Phil was never any company's "house designer," but he worked very closely with a number of builders. For Palmer Scott, a fellow MIT graduate, he designed eight boats. Bill Dyer's Anchorage commissioned eight designs. These two builders did some of the earliest experimental work with small fiberglass boats and must have given Phil confidence to take on the much larger Bounty II. Other clients included the South Coast Boat Building Company of Long Beach, California, which purchased nine designs, and Brian Acworth got five designs for Seafarer Yachts. Many individual clients purchased more than one design from him.
Phil's design work ranged well beyond sailboats. He continued his early interest in motorboats and designed several large ones. More importantly, in the late 1930s and early 1940s, his administrative activities expanded at Cox & Stevens, and he had more responsibility for commercial and military work. When World War II broke out, the military portion of the firm's work skyrocketed. For a while Phil had 498 men under his direction, working on myriad aspects of a two-ocean war that required fighting ships, troop movements, and supplies.
After the war, in 1947, Cox & Stevens was renamed Philip L. Rhodes Naval Architects and Marine Engineers and continued to do a great deal of commercial and military work. Phil designed many boats for the U.S. Navy, including 172-foot wooden ocean minesweepers in the 1950s. He designed a fleet of police boats for New York Harbor. These won the praise of policemen for speed, stability, and comfort. He also penned garbage and sewage barges for New York City as well as cargo vessels, fireboats, dredges, and steam-turbo-propelled vessels for service on the Yangtze River. In short, if it could float, he could design it.
Work and play
Given these very broad professional obligations, the yacht-design section had its own leadership and staff. Phil discussed plans with clients and settled the basic parameters for new designs, but converting these ideas into drawings was the job of his talented staff. For many years Jim McCurdy was the head of the yacht-design section and had major responsibility for overseeing the drawings and engineering calculations. From 1952 to 1966 Phil's son, Bodie Rhodes, who in 1952 had earned a degree in naval architecture and marine engineering from the University of Michigan, was one of several designers in the office. Another son, Dan, was involved in brokerage.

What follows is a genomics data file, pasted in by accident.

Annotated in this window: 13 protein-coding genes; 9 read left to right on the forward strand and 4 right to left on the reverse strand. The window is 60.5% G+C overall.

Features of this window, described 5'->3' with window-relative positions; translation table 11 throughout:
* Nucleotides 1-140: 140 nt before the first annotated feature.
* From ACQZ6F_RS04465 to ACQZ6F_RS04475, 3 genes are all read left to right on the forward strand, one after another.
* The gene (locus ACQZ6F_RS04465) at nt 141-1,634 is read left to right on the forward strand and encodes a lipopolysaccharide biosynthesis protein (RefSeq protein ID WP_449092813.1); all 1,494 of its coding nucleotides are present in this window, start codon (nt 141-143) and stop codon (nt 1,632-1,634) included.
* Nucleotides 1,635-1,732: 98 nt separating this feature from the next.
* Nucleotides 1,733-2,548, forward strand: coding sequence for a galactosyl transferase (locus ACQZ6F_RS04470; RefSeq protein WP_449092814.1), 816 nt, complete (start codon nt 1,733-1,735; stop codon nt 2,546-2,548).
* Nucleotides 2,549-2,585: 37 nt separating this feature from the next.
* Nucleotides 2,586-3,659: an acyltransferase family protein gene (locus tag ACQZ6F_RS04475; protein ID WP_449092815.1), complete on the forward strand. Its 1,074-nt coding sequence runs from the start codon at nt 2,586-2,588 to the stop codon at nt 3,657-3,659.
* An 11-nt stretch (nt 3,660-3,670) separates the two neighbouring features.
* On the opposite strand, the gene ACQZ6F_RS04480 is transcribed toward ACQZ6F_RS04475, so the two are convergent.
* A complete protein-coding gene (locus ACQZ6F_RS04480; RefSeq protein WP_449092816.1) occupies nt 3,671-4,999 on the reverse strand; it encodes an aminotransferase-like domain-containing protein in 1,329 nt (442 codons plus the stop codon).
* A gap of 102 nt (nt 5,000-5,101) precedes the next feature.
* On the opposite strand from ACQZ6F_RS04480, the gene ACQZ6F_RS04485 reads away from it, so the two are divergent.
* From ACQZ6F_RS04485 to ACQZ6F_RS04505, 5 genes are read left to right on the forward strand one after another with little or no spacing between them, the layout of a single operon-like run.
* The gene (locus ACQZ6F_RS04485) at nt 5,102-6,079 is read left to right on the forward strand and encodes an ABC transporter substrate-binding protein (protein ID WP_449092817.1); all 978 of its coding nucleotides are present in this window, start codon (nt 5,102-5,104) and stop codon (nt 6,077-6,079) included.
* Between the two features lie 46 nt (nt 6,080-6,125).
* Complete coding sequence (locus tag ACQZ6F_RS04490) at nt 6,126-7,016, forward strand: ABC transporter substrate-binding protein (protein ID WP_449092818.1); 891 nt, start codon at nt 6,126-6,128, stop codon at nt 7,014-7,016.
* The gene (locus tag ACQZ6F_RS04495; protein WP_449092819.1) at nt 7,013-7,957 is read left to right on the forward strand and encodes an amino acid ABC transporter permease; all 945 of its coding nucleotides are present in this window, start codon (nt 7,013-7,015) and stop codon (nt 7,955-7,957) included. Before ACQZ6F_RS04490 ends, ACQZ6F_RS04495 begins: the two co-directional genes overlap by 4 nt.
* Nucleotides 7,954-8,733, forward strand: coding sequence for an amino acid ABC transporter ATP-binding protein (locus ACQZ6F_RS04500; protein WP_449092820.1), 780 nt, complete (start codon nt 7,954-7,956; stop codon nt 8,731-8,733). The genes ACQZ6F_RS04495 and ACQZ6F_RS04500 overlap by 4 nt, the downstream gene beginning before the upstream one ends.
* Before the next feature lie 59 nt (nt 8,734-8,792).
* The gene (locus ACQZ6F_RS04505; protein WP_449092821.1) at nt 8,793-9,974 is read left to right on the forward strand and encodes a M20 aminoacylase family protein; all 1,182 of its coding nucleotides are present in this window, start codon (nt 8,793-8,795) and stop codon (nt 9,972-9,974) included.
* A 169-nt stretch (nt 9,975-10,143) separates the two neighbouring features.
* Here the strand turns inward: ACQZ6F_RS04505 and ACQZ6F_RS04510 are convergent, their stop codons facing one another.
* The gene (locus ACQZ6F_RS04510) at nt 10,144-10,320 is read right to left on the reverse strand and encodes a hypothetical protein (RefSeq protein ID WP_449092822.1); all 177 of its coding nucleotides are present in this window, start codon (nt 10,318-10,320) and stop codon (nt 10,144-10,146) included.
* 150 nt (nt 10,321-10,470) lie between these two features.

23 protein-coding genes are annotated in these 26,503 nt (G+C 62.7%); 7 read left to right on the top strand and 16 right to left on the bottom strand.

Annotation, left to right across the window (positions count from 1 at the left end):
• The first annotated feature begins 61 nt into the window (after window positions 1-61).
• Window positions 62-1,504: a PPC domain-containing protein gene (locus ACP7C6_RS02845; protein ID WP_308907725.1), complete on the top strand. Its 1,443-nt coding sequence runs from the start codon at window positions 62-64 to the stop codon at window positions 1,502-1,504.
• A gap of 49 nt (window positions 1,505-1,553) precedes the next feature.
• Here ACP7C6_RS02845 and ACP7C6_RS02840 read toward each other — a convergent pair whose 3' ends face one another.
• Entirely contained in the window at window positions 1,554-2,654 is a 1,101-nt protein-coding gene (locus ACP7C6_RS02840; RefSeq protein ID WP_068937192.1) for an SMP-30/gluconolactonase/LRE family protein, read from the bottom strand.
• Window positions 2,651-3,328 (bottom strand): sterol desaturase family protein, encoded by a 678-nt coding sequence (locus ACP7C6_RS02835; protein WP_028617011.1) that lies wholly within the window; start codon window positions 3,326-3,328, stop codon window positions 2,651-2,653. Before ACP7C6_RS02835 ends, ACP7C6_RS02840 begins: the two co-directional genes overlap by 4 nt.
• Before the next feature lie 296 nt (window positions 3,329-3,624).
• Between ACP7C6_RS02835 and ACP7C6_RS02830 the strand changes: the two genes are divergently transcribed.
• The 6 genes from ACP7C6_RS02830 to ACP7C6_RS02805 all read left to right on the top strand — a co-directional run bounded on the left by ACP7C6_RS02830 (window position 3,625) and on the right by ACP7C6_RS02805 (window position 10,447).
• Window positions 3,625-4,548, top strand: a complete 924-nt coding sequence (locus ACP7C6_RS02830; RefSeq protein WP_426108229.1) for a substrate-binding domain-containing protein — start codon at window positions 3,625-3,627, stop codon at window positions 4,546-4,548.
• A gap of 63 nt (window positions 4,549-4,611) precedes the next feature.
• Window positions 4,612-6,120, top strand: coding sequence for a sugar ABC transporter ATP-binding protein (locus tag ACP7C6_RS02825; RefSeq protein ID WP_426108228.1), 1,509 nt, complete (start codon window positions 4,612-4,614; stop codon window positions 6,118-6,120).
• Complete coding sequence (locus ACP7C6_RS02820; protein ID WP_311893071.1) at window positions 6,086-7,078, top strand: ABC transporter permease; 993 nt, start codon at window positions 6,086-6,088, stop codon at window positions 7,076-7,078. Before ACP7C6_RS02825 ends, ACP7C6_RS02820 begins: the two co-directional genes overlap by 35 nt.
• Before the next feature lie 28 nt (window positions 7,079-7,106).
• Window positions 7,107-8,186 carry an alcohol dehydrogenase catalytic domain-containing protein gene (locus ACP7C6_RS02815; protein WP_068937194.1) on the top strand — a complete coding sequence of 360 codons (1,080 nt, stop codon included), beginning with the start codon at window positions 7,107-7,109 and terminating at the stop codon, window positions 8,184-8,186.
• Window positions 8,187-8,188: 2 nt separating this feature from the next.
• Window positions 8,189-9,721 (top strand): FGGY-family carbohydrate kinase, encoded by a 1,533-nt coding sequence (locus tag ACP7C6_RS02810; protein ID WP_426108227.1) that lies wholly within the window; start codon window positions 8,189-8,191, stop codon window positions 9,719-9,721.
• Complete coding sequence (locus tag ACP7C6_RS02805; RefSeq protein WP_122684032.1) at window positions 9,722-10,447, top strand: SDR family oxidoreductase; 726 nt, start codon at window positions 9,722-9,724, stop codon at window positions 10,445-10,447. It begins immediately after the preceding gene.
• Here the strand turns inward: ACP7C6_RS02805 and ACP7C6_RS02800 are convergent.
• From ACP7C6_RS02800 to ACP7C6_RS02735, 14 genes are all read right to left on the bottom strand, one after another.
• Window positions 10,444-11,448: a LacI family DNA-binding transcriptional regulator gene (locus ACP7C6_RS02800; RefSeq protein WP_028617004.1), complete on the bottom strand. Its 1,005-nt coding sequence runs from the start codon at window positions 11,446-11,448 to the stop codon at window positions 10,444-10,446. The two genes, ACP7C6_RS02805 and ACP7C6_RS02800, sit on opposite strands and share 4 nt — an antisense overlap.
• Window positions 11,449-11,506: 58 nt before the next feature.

For all his brilliance as a designer, Phil was not a profoundly expert sailor. He sailed in three Bermuda Races, was in many other races, and certainly was a fine sailor, but he was hardly a world-class tactician or helmsman. His personal boat was the 25-foot, light-displacement Nixie, designed in 1933, deliberately a modest boat for a modest person raising three children during the years of the Great Depression.
Later, in 1957, he owned a 52-foot aluminum twin-screw diesel express cruiser, adapted from a design to service offshore oil drilling rigs. The boat was used for weekend cruising as well as for hosting clients and guests and for observing America's Cup trials.
By the late 1960s Phil had slowed down. In 1966 Jim McCurdy and Bodie Rhodes formally left the Rhodes office and established their own company, McCurdy and Rhodes, in Cold Spring Harbor, Long Island. The last sailboat from the Philip Rhodes office was dated 1970. After that he continued to work in his office, did some commercial work, and continued to correspond with owners of his yachts, advise them, and share their adventures of racing or circumnavigation. He died in 1974, a year after Mary, his wife of 53 years.
Phil's yacht archives, with hundreds of designs, were donated to the Mystic Seaport Museum, where they remain accessible to the public. The design files that the Mystic Seaport has are labeled "for research only," but they are wonderfully detailed plans for construction. The Reliant file, for example, has 25 sheets, including construction specifications for both wood and fiberglass, plans for wood or aluminum spars, and alternative layouts.